Cooking potatoes is a kitchen skill that most home cooks master early on. However, there’s an age-old question that still gets debated: should you boil potatoes with the skins on or peel them first?
Both approaches have their merits, so let’s dig into the pros and cons of boiling potatoes whole or peeling them beforehand.
When To Leave Potato Skins On During Boiling
Leaving the potato skins on has some nutritional and culinary benefits. Here’s when it makes sense to boil potatoes whole.
Nutrient And Flavor Preservation
The skin of a potato contains a number of vitamins, minerals and phytochemicals.
According to the United States Department of Agriculture (USDA), the potato skin alone contains 16% of the Daily Value (DV) for vitamin C, 15% DV for vitamin B6, 12% DV for potassium, and 11% DV for magnesium in just one medium potato skin.
Leaving the skins on preserves these nutrients. The skin also seals in some of the potato’s natural moisture and flavors.
If you peel potatoes before boiling them, some of the moisture and soluble nutrients leach out into the cooking water.
Ideal For Starchy Potatoes
Starchier potatoes tend to benefit more from leaving the skins on when boiling. The thicker skin helps maintain the potato’s structure and prevents it from breaking down too much in the water.
Some examples of starchier potatoes that are great for boiling whole include:
- Russet – The classic baking potato, known for its brown, netted skin and fluffy texture when baked. Russets hold their shape well when boiled whole.
- Jewel Yam – A sweet, orange-fleshed potato with purple skin. The skin adds visual appeal and keeps this tender potato intact.
- Gold Rush – This golden-skinned, white-fleshed heirloom potato has a creamy texture. The skin helps retain moisture.
Works For All-Purpose Potatoes Too
While starchy potatoes gain the most from skin-on boiling, many all-purpose potatoes can go either way. Their moderately thick skin won’t hinder the boiling process too much.
Some versatile potatoes you can boil with or without the skin:
- Yukon Gold – A popular all-purpose potato with thin, yellow skin. It holds its shape decently with skins on.
- All Blue – A striking blue-fleshed potato with purple skin. The color remains whether boiled whole or peeled.
- Red Gold – A red-skinned, creamy white potato that can boil well either way.
- Purple Majesty – This purple potato has moist, dense flesh that doesn’t fall apart too easily when boiled whole.
When To Peel Potatoes Before Boiling
While potato skins provide some benefits, there are times when peeling before boiling can be preferable.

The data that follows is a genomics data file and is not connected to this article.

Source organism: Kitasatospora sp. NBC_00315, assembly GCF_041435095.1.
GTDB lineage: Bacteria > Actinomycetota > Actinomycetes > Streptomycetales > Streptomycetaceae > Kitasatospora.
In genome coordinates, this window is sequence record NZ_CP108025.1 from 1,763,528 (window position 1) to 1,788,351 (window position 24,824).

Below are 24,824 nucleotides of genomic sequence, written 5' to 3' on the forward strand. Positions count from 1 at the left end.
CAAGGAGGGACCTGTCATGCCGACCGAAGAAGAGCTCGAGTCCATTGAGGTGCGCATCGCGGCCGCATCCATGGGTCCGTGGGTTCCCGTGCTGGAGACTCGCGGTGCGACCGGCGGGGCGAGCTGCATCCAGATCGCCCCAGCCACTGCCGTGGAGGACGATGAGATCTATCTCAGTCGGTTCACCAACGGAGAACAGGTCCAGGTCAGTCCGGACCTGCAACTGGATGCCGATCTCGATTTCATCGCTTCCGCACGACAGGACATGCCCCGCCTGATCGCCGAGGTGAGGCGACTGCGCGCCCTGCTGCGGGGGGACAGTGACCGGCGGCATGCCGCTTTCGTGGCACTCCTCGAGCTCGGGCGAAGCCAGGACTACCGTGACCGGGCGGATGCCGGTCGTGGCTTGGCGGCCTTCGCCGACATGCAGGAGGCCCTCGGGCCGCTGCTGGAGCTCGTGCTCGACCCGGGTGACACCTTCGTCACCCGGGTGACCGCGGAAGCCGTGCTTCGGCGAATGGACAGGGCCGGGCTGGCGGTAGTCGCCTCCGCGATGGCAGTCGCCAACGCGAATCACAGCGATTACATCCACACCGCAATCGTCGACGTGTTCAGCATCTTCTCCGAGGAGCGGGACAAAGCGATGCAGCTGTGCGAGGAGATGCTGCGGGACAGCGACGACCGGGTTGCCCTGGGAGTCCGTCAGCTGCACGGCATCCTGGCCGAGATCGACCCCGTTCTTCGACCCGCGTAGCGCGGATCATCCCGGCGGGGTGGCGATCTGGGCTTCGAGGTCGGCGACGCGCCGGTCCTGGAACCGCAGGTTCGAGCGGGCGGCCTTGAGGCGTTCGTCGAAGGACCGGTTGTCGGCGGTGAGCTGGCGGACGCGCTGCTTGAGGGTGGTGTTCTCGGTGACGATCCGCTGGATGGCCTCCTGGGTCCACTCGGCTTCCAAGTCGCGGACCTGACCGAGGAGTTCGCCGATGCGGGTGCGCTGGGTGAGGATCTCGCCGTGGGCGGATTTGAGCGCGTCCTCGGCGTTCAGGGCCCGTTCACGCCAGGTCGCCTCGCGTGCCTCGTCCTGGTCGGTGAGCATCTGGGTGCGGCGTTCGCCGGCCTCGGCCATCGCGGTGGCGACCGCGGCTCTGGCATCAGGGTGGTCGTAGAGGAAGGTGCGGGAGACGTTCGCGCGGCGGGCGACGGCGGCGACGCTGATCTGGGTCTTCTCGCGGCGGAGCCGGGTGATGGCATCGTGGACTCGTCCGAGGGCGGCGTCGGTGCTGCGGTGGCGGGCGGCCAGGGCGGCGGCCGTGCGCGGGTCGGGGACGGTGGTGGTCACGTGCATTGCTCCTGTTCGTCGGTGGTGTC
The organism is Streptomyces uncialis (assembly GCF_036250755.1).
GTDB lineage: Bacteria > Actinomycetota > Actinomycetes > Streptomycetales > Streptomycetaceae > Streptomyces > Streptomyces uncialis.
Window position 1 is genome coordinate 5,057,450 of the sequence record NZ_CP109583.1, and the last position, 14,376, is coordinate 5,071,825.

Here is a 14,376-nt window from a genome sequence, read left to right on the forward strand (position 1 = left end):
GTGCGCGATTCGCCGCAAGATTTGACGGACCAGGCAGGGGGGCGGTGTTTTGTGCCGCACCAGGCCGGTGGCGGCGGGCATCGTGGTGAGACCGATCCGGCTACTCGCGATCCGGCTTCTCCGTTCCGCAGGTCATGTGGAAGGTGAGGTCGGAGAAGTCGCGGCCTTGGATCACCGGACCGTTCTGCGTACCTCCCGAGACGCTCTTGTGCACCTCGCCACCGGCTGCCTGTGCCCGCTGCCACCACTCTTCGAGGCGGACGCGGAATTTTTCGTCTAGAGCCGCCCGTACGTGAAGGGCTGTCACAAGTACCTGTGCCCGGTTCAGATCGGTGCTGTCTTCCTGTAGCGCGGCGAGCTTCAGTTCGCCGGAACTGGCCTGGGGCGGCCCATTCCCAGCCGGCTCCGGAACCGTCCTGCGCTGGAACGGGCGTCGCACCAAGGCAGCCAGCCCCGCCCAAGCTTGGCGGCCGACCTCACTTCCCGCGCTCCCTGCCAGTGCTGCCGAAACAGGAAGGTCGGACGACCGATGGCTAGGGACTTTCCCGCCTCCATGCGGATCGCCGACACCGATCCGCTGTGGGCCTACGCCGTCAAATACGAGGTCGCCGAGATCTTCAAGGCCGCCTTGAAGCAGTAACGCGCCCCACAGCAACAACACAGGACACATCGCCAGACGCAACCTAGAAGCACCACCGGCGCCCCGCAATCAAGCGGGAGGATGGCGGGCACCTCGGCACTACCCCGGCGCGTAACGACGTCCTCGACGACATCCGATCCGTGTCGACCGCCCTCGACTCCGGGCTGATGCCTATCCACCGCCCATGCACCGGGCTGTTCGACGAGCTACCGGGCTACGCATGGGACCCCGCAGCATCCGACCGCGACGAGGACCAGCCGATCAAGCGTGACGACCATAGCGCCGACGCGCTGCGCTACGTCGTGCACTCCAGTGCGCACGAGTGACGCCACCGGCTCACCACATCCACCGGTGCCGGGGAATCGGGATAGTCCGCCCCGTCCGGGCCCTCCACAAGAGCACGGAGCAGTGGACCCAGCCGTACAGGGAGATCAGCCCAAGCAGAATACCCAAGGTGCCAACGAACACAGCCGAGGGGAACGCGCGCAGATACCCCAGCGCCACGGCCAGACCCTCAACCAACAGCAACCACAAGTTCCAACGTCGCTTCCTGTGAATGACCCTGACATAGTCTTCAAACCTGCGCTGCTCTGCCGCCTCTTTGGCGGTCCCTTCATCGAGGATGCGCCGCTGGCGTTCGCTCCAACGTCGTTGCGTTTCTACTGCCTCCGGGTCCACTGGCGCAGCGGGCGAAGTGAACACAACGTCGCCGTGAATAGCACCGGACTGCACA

Peeling potatoes by hand takes time. Removing the skins beforehand streamlines the cooking process.
If you’re making a large batch of potatoes for a family meal or gathering, peeling them first can save on labor. You can focus on other cooking tasks while the peeled potatoes boil.
Better For Certain Dishes
Potatoes boiled whole with the skins on won’t work for all recipes. Some dishes require peeled, diced potatoes instead.
Potato soups, stews and chowders tend to use peeled, cubed potatoes for the right consistency. The skins could make the texture too uneven.
Potato salad also requires peeled potatoes. Leaving the skin on would give the salad an unpleasant mouthfeel.
Ideal For Waxy Potatoes
Waxy potatoes have thin, smooth skins that are easy to peel. Leaving the skin on can hinder the cooking process.
Waxy varieties also have lower starch content. The skin isn’t needed to maintain structure when boiling.
Some waxy potatoes that are best for peeling before boiling include:
- New potatoes – These young, small potatoes have paper-thin skin. It’s easiest to peel them.
- Red Bliss – A classic red-skinned potato with moist, dense flesh. Easy to peel when small.
- Baby potatoes – Tiny creamer potatoes with thin skin. Quick to peel using a paring knife.
- French Fingerling – A slender, finger-shaped potato. The thin skin can be rubbed off if desired.
- Red Adirondack – This vibrant red potato has a creamy texture. The skin peels off smoothly.
Step-By-Step Guide To Boiling Potatoes Perfectly
Now that you know when to leave skins on and when to peel them, let’s look at how to boil potatoes for optimal results:
1. Wash Potatoes
Whether you plan to peel them or not, potatoes should be washed before boiling to remove any dirt and soil residue. Gently scrub under running water.
2. Cut Large Potatoes If Needed
For very large, dense potatoes, cutting them into even 1-2 inch chunks can help them cook faster. This is more applicable to large starchy potatoes.
Waxy potatoes can be left whole. Cutting creates more surface area for moisture to escape.
3. Start In Cold, Salted Water
Place the potatoes in a pot and cover with cold water by 1 inch. Add 1-2 teaspoons of salt, which helps season the potatoes and raises the boiling temperature.
4. Bring To A Boil Then Simmer